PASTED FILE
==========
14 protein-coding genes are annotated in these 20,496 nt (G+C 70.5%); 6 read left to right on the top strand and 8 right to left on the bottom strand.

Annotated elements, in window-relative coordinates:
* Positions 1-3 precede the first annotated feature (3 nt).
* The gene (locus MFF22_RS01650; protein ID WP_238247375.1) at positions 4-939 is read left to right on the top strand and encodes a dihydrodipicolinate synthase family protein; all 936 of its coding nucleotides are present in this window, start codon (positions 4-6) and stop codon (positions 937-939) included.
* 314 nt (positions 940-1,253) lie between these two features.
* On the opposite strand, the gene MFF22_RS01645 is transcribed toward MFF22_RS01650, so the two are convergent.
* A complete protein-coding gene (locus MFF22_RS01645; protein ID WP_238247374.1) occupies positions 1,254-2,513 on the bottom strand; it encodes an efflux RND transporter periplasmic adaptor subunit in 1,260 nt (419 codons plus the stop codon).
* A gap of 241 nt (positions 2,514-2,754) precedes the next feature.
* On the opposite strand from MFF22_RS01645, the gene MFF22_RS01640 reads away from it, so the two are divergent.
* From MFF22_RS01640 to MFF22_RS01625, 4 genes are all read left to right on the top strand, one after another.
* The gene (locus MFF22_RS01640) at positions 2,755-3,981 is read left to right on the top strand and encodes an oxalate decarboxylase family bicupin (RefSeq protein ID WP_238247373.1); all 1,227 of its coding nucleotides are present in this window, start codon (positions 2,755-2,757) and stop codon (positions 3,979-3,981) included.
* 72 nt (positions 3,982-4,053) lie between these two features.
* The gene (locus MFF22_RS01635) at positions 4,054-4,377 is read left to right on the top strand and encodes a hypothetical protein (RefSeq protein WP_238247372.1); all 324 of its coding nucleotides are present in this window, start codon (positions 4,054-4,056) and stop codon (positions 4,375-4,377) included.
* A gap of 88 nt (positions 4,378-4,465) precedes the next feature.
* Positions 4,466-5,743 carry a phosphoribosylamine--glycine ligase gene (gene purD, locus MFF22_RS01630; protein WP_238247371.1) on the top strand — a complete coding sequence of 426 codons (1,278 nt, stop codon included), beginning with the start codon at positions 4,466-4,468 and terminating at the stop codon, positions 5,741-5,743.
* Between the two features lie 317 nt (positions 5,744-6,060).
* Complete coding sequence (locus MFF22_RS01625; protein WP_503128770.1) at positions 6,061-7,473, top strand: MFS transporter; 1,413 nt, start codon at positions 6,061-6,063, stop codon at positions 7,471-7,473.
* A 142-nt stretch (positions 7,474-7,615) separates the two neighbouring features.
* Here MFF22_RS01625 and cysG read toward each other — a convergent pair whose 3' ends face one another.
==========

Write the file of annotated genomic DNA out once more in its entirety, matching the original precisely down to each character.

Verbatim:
14 protein-coding genes are annotated in these 20,496 nt (G+C 70.5%); 6 read left to right on the top strand and 8 right to left on the bottom strand.

Annotated elements, in window-relative coordinates:
* Positions 1-3 precede the first annotated feature (3 nt).
* The gene (locus MFF22_RS01650; protein ID WP_238247375.1) at positions 4-939 is read left to right on the top strand and encodes a dihydrodipicolinate synthase family protein; all 936 of its coding nucleotides are present in this window, start codon (positions 4-6) and stop codon (positions 937-939) included.
* 314 nt (positions 940-1,253) lie between these two features.
* On the opposite strand, the gene MFF22_RS01645 is transcribed toward MFF22_RS01650, so the two are convergent.
* A complete protein-coding gene (locus MFF22_RS01645; protein ID WP_238247374.1) occupies positions 1,254-2,513 on the bottom strand; it encodes an efflux RND transporter periplasmic adaptor subunit in 1,260 nt (419 codons plus the stop codon).
* A gap of 241 nt (positions 2,514-2,754) precedes the next feature.
* On the opposite strand from MFF22_RS01645, the gene MFF22_RS01640 reads away from it, so the two are divergent.
* From MFF22_RS01640 to MFF22_RS01625, 4 genes are all read left to right on the top strand, one after another.
* The gene (locus MFF22_RS01640) at positions 2,755-3,981 is read left to right on the top strand and encodes an oxalate decarboxylase family bicupin (RefSeq protein ID WP_238247373.1); all 1,227 of its coding nucleotides are present in this window, start codon (positions 2,755-2,757) and stop codon (positions 3,979-3,981) included.
* 72 nt (positions 3,982-4,053) lie between these two features.
* The gene (locus MFF22_RS01635) at positions 4,054-4,377 is read left to right on the top strand and encodes a hypothetical protein (RefSeq protein WP_238247372.1); all 324 of its coding nucleotides are present in this window, start codon (positions 4,054-4,056) and stop codon (positions 4,375-4,377) included.
* A gap of 88 nt (positions 4,378-4,465) precedes the next feature.
* Positions 4,466-5,743 carry a phosphoribosylamine--glycine ligase gene (gene purD, locus MFF22_RS01630; protein WP_238247371.1) on the top strand — a complete coding sequence of 426 codons (1,278 nt, stop codon included), beginning with the start codon at positions 4,466-4,468 and terminating at the stop codon, positions 5,741-5,743.
* Between the two features lie 317 nt (positions 5,744-6,060).
* Complete coding sequence (locus MFF22_RS01625; protein WP_503128770.1) at positions 6,061-7,473, top strand: MFS transporter; 1,413 nt, start codon at positions 6,061-6,063, stop codon at positions 7,471-7,473.
* A 142-nt stretch (positions 7,474-7,615) separates the two neighbouring features.
* Here MFF22_RS01625 and cysG read toward each other — a convergent pair whose 3' ends face one another.